Union reports revenues as profits in claims about cyber school operator
In an attack on the bill that would allow more charter online cyber schools, the American Federation of Teachers Michigan union claims that a private company that provides curriculum for charter cyber schools made $522 million in profits in 2011.
In fact, K12 Inc. had total revenues — not profits — of $522.5 million, and a net income of $12.8 million, according to MarketWatch.
“They are just confusing revenues for profits,” said Michael Van Beek, education policy director at the Mackinac Center for Public Policy. “It blows up their argument that this company is going to make hundreds of millions of dollars in operating these schools.”
Louise Somalski, legislative coordinator for the AFT-Michigan didn’t return messages left at her office.
Senate Bill 619 was passed by the Senate with a 20-18 vote on Oct. 27 and expanded the number of cyber schools available. Cyber schools are also called virtual schools that provide education over the Internet. Last month, the State House passed SB 619 by a 56-54 vote. The bill will be sent back to the Senate for a concurrence vote. Then it would go to Gov. Rick Snyder to be signed into law.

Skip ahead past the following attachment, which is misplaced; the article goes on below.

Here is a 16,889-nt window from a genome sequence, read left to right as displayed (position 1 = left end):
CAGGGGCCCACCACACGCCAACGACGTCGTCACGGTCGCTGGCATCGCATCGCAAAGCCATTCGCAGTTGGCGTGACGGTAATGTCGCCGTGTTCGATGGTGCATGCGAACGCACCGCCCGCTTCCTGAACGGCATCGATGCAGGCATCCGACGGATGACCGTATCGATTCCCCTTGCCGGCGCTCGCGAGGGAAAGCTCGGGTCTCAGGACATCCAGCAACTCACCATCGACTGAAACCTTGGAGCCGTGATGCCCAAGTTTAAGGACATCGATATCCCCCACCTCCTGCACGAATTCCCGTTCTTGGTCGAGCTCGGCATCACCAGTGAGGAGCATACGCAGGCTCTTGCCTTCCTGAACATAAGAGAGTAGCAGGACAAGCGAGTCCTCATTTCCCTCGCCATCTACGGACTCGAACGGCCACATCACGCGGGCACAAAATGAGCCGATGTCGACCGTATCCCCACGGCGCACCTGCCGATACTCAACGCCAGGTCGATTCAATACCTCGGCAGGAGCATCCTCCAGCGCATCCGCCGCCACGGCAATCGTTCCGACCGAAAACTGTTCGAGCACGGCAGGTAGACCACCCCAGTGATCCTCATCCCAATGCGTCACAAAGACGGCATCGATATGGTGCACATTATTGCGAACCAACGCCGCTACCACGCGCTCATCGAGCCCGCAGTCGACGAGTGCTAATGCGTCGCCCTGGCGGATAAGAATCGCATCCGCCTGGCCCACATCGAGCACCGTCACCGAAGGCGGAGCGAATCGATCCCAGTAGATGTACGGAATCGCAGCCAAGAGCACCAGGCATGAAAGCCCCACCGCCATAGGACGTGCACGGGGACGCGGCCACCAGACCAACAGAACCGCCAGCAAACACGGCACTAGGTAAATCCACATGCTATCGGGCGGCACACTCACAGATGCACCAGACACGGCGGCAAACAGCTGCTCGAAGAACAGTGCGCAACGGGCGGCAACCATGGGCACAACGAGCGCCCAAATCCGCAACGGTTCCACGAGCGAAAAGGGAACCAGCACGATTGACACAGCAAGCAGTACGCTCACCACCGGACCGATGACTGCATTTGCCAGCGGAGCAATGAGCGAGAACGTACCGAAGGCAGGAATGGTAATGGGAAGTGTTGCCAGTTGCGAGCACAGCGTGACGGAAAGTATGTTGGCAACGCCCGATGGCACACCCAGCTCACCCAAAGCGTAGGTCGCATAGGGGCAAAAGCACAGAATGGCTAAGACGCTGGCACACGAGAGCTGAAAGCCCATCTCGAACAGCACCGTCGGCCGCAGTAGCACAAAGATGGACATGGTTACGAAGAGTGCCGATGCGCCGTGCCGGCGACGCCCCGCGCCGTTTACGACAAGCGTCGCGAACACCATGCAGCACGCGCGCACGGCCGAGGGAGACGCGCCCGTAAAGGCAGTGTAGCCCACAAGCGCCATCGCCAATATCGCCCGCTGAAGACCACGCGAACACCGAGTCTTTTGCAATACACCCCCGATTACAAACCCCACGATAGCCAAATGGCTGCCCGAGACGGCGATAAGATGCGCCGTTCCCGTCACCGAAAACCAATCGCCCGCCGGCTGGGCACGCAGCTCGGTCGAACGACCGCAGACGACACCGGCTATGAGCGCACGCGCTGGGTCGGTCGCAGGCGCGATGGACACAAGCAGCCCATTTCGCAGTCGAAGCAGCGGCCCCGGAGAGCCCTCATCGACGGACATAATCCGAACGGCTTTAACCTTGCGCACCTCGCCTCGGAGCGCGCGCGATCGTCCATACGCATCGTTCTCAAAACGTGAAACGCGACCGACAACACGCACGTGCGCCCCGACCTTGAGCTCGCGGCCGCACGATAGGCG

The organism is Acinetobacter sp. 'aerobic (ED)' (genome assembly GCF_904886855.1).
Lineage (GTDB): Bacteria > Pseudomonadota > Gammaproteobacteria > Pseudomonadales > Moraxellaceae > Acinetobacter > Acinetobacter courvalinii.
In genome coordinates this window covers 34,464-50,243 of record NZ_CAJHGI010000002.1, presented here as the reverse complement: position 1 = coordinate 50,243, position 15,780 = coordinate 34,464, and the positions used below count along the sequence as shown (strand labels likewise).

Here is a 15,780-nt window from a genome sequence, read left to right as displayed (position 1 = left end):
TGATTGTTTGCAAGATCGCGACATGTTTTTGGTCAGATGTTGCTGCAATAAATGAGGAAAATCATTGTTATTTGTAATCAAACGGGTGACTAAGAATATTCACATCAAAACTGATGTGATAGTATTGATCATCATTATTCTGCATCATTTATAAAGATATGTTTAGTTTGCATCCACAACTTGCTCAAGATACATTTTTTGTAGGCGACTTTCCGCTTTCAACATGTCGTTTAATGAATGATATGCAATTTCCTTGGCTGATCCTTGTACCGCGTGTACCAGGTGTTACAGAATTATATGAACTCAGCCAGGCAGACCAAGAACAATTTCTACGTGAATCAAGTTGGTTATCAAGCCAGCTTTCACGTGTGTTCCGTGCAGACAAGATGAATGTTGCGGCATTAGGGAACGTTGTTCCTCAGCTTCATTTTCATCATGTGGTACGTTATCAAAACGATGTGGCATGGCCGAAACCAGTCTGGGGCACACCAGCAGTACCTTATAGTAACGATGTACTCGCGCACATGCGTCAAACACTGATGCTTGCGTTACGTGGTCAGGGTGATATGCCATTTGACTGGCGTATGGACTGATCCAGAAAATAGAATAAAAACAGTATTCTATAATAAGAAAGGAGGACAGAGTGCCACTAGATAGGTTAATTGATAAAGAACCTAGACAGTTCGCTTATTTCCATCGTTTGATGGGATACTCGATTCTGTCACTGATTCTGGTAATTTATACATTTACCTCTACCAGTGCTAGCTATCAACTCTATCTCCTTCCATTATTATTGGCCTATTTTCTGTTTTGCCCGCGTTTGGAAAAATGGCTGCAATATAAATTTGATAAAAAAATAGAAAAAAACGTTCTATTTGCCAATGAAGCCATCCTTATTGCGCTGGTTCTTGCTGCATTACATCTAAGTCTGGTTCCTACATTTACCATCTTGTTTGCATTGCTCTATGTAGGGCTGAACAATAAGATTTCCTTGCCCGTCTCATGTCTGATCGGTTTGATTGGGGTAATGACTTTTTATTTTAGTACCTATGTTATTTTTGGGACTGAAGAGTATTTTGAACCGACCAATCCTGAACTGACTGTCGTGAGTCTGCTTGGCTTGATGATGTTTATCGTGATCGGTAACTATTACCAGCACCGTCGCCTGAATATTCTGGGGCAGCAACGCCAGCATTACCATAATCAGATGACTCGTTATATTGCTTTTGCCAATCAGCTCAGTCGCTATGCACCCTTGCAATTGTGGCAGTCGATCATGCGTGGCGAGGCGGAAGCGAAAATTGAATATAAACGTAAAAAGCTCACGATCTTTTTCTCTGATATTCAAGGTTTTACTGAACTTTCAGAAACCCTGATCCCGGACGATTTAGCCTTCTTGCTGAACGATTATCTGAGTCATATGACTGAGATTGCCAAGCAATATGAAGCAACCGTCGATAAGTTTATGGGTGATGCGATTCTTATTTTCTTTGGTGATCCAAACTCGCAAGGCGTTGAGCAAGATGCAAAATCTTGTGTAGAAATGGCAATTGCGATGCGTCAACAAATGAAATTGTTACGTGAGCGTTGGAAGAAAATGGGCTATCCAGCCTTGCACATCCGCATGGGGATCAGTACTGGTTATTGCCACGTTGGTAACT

The AFT also says that the bill creates a limit of 900,000 students over 30 cyber schools in two years, which could drain $7.2 billion from the School Aid Fund. The bill passed by the State House was amended to have a statewide cap of 32,000 students in five years.
“One thing that’s odd is that AFT fails to understand that lifting the cap does not force any student to enroll in these types of schools,” Van Beek said. “They only do so by choice and only if they feel they’re a better option than the school they’re assigned by the state. Why would AFT assume that hundreds of thousands of families would opt out of the regular brick-and-mortar schools they currently attend?”